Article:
Welcome to the BWCAW blog of Ely Outfitting Company and Boundary Waters Guide Service!

See our websites at ElyOutfittingCompany.com and BoundaryWatersGuideService.com.

We are a Boundary Waters canoe trip outfitter, Quetico outfitter, and guide service in Ely, Minnesota. This Boundary Waters blog shares photos, stories, humor, skills, and naturalist insights from guiding in the Boundary Waters Canoe Area Wilderness (BWCAW).

Most entries are from our founder and head guide, Jason Zabokrtsky. He is the Boundary Waters Blogger.

Monday, July 27, 2009

Bear Dog

You never know what surprises you might get from the wild animals of the north. Early Monday morning out at the Girl Scout Canoe Base near Ely, two staff members awoke to the sound of the pet dog Lexee's loud woofing.

Lexee was terribly agitated about something happening, so they followed her as she ran toward the kitchen. As they came around the corner they spied a quick glimpse of a very large black bear standing on the deck with its paws through the open window nonchalantly stealing fruit from a bowl.

Lexee, a 70-lb dog, tore toward the likely 300 pound bear. The bear fled without hesitation, and Lexee followed close behind as far as she could. No need to worry about the bears as long as Lexee the Bear Dog is close by.

Before going back to bed, Lexee did get a treat and plenty of love for staying alert and selflessly defending the unsuspecting staff from this stealthy bear!

By guest blogger Wilderness Guide Kate Ford.

Sunday, July 19, 2009

Float Plane View of the Boundary Waters

Bud from Van Air flew me and a client on an aerial float plane tour of the BWCA and Quetico today. The top-down view provides a whole new perspective on how much of this area is covered in water. And what a beautiful pattern the lakes make with the peninsulas and bays, islands, rocks and rugged granite topography. A boundary waters region flight is a truly memorable way to get an overview of some of what makes this region so special.

This photo shows the east end of Lac La Croix on the border with Canada. Warrior Hill is in the lower right part of the photo.

BWCA Happy Honeymooners

In the parking lot at the entry point this week, you couldn't miss the "Just Married" written across the vehicle's window.

So, when we met a young couple on the portage, we asked if it was them. Sure enough, they'd spent their honeymoon camping in the boundary waters.

It had been a cold and rainy week that actually set some record cold temps, but you'd never know it by the smiles on their faces.

A marriage that starts with a week-long BWCA canoe camping trip is certainly bound for success. We wish Phillip and Megan Knapp from Carlstad, MN, only the happiest of marriages!

Monday, July 13, 2009

Bear Activity at Campsites on Disappointment Lake in the BWCA

I've received my first report this summer of bears hanging around a campsite. There has been a mother and her cub entering campsites on the east end of Disappointment Lake. Disappointment Lake is one portage east of Snowbank Lake.

Keep a clean camp to discourage bears. If you have a bear in camp, then make loud noises (banging pots and pans and such), and throw rocks at the bear to convince it to leave.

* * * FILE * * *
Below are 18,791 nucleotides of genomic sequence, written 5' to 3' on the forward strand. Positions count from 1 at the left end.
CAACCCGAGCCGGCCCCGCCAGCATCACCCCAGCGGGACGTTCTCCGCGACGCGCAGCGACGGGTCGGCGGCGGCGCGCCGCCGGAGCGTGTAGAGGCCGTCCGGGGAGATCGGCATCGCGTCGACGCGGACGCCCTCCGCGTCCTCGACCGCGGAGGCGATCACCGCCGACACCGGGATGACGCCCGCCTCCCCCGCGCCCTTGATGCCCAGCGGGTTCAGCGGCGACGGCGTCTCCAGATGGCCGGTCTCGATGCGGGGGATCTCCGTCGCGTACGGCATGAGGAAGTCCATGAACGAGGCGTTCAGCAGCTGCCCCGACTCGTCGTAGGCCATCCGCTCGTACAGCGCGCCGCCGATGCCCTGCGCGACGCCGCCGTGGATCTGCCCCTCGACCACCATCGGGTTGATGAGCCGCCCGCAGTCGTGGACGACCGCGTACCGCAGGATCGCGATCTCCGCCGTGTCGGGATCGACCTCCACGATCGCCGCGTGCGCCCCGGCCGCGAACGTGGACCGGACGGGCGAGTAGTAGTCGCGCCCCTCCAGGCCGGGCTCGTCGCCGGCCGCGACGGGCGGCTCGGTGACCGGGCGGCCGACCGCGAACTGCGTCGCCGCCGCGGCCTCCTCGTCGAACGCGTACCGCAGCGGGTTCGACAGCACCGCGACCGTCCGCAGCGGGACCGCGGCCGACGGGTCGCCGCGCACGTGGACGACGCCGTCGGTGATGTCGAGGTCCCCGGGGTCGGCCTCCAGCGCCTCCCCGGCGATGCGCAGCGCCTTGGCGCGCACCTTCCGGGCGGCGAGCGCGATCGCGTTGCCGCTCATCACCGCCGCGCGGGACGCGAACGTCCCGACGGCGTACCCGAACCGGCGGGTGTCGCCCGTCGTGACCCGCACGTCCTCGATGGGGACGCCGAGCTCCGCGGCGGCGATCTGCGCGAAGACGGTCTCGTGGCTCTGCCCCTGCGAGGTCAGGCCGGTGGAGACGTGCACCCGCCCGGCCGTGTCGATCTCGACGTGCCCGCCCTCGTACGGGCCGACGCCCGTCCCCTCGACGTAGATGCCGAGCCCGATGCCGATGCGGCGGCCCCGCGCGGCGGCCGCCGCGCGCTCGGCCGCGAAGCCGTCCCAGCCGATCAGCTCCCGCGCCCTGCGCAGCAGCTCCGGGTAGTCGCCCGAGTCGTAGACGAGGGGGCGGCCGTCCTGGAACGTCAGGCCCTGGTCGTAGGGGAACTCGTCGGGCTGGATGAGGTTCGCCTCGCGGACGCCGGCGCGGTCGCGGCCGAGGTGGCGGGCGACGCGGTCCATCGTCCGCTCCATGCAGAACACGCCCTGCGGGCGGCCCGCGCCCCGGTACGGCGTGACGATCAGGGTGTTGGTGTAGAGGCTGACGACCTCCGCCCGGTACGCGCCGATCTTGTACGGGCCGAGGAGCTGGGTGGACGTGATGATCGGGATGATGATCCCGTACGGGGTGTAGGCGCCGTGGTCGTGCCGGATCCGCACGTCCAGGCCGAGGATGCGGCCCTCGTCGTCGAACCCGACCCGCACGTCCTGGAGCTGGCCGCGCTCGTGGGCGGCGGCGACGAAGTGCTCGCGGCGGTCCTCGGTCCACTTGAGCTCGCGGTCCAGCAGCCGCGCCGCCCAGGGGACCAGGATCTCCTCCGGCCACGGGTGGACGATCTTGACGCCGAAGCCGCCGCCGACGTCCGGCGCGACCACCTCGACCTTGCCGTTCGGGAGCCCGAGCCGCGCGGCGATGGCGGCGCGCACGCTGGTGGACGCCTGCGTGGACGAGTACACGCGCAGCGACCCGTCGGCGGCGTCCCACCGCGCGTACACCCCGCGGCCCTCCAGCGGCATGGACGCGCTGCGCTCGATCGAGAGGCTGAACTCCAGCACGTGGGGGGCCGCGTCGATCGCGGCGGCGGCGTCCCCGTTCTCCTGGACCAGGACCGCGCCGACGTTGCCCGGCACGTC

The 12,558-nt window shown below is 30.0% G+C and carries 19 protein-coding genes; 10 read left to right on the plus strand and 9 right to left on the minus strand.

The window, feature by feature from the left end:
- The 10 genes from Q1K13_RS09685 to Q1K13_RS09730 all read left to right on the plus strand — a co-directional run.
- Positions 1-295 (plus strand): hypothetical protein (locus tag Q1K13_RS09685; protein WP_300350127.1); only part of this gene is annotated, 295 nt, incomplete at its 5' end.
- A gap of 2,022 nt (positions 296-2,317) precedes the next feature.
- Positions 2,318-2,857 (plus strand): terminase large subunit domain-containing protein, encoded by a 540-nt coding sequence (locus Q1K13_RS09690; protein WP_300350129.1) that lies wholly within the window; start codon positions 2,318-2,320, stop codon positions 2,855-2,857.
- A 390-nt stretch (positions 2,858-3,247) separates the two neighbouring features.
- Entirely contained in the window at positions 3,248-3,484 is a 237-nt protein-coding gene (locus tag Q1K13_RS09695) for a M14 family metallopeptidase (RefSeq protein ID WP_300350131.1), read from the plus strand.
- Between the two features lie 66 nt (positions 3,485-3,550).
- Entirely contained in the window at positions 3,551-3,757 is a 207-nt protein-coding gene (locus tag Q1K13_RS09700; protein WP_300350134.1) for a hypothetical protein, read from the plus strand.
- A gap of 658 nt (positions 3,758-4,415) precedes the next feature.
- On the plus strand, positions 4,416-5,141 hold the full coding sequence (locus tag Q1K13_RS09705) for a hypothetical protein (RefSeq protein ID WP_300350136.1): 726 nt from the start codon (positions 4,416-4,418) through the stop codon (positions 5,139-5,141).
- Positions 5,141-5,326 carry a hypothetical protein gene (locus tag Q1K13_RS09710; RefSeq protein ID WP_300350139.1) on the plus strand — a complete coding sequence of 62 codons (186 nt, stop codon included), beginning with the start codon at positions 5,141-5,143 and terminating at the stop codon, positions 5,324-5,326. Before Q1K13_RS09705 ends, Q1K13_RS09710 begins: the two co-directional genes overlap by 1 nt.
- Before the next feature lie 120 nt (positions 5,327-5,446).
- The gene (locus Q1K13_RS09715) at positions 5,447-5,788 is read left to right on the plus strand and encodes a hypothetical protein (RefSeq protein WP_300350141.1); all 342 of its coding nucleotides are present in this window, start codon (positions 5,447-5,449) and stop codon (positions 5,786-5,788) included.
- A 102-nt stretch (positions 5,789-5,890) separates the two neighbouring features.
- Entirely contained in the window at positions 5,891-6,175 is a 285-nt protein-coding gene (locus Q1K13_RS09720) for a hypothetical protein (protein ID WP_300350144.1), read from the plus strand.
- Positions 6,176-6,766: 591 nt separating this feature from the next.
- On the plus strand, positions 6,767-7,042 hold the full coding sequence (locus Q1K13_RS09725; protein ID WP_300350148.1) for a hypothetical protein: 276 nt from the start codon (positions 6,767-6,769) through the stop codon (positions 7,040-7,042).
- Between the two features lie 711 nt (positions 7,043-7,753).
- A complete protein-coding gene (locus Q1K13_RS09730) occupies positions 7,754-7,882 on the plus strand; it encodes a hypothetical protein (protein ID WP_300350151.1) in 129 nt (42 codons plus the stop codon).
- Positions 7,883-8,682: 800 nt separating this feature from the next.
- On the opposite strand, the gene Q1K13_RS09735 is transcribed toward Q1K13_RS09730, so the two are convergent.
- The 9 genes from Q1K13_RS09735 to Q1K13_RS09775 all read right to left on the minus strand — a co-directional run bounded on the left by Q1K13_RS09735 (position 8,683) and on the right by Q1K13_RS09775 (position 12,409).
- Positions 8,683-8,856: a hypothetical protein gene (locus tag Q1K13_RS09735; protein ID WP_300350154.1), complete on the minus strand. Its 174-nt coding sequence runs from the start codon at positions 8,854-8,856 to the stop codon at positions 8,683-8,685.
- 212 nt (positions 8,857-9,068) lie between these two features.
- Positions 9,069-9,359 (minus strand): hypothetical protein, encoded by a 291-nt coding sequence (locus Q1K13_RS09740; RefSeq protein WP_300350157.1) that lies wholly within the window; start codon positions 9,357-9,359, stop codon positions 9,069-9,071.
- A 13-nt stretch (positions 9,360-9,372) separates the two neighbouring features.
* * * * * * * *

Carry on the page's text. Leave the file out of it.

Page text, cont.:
Hopefully we will have a good upcoming berry crop that will fatten up the black bears and discourage them from looking for food at campsites.

I snapped this photo of a bear and cub at the North American Bear Center near Ely this spring.

July 19, 2009 update: There have been reports of bears in campsites on Parent Lake, which is one portage west of Disappointment Lake. It's probably the same bear.

Friday, July 10, 2009

Winter and the 4th of July

Some people say there are two seasons up here: Winter and the 4th of July. That's not quite true. But, once Independence Day rolls around, it is time to think seriously about keeping warm when the snow flies.

Today Kate and I split wood. This photo is her with a rented log splitter. It felt good, like we were the smart squirrel holing away nuts for the upcoming long winter.

Tuesday, July 7, 2009

How Long Before a BWCA Canoe Pack Sinks?

We set out to answer that question this week. With the help of the guides at the Girl Scout Canoe Base near Ely, we loaded two canoe packs, dumped them in the lake, and waited to see if they would sink.

For the first pack, we used a typical Duluth-style #3 canoe pack with personal gear for a week: 2 sleeping bags, 2 therm-a-rests, 2 bags of clothes, 2 sets of rain gear, some misc. fishing equipment, camp shoes, and bug spray. For the second pack, we used a typical narrow Duluth-style equipment pack loaded down with pots and pans, saw, stove, fuel bottle, tarp, 2 four person tents with poles, toilet paper, flashlight, rope, wash kit, and grill.

After twelve hours in the water, both packs remained afloat. This photo shows the red equipment pack still floating after twelve hours in the lake.

Saturday, July 4, 2009

Patriotic Portagers in the Ely Parade

Small town Independence Day parades across the country reflect the communities that host them. Ely is no different. In the "canoe capitol" of the world at the edge of the BWCA, there must be canoes.

Today the Girl Scout Canoe Base guides portaged canoes in our parade. They even demonstrated, in formation, how to do solo lifts: picking up the canoes and putting them on their shoulders. The crowds responded with raucous applause.